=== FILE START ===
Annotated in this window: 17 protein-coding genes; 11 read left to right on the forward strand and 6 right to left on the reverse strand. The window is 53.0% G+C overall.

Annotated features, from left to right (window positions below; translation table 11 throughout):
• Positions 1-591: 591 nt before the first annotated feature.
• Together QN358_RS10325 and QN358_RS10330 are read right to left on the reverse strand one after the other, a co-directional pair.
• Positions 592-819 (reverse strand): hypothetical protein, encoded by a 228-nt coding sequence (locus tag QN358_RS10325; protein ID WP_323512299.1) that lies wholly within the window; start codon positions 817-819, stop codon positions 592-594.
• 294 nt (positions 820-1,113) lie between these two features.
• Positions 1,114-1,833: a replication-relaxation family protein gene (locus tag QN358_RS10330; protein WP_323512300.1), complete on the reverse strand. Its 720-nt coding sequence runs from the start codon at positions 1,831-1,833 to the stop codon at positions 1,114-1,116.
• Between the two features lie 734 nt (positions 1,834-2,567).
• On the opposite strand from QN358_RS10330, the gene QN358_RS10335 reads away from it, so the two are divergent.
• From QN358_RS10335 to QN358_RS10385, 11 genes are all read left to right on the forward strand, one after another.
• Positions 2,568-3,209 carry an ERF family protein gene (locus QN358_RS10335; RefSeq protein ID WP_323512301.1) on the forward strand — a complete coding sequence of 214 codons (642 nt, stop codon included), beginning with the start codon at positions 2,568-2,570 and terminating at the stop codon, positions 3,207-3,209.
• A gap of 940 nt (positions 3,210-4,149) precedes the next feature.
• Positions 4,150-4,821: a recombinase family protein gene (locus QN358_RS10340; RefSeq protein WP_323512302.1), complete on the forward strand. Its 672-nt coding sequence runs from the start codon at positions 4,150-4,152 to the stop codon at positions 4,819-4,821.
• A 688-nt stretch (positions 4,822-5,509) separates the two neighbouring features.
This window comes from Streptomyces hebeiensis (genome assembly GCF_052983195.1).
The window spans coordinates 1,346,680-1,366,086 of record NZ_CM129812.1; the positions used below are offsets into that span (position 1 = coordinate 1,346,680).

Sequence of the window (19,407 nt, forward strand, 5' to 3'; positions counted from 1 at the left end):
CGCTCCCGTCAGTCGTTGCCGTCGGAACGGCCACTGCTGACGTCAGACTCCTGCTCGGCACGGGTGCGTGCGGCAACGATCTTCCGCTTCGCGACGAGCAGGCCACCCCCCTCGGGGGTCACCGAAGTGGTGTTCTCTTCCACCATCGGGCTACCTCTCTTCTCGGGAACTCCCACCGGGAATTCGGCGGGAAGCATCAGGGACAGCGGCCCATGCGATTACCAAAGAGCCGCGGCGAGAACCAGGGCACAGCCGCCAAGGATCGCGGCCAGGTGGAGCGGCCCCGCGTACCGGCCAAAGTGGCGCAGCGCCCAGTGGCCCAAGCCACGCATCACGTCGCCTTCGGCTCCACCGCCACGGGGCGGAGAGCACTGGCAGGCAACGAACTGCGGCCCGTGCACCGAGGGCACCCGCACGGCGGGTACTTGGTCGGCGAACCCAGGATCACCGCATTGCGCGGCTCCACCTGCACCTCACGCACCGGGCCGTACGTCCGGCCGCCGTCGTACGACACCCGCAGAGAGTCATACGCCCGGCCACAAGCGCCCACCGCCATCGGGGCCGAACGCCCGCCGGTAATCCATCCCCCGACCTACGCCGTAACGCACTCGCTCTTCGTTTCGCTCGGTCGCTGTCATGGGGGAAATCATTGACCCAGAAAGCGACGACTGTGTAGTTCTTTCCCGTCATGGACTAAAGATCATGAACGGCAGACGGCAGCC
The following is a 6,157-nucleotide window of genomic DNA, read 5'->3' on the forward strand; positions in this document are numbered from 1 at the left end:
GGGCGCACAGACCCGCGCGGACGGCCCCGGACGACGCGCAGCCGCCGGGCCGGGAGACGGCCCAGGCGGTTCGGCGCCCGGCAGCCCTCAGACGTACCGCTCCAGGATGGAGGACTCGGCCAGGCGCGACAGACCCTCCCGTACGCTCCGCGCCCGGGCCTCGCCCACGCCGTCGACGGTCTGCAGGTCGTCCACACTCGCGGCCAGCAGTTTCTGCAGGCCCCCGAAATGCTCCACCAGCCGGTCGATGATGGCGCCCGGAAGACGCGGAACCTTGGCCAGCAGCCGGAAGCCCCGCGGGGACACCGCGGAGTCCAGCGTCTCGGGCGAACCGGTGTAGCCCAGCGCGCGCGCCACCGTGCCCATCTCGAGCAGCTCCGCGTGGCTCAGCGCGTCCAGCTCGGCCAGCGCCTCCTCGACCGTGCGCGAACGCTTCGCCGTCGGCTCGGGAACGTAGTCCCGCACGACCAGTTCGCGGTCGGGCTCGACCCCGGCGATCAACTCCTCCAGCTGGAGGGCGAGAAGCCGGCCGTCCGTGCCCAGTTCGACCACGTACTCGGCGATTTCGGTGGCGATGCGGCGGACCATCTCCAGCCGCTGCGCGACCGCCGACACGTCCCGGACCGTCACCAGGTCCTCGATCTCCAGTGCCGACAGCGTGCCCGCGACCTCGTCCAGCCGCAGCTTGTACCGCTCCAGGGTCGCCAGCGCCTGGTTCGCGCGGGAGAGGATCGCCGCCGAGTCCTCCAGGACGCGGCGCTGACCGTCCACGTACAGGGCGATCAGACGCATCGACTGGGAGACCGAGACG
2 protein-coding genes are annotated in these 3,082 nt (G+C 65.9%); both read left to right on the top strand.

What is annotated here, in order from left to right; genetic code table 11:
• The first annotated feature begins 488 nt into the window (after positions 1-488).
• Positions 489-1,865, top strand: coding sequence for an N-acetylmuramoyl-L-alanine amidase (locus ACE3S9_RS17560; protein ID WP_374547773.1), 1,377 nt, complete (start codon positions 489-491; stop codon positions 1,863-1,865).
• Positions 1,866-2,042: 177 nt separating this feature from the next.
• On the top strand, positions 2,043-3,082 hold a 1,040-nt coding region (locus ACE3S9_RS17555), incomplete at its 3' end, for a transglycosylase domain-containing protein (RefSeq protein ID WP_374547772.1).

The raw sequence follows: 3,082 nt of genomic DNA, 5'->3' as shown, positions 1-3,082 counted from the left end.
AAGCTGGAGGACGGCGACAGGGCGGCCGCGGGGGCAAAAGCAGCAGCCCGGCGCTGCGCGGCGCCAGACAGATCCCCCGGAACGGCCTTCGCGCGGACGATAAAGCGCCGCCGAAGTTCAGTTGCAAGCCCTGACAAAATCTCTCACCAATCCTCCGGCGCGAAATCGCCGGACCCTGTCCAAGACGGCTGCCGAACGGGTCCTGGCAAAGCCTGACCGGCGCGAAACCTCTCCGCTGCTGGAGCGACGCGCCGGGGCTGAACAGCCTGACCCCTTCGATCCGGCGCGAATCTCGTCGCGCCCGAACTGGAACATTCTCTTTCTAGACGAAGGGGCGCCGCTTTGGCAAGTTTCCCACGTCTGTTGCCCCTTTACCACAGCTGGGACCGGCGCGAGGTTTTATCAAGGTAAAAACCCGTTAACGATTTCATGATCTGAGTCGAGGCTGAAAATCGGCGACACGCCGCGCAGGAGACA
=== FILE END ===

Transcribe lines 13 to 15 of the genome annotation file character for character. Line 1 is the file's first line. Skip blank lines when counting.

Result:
• Positions 4,150-4,821: a recombinase family protein gene (locus QN358_RS10340; RefSeq protein WP_323512302.1), complete on the forward strand. Its 672-nt coding sequence runs from the start codon at positions 4,150-4,152 to the stop codon at positions 4,819-4,821.
• A 688-nt stretch (positions 4,822-5,509) separates the two neighbouring features.
This window comes from Streptomyces hebeiensis (genome assembly GCF_052983195.1).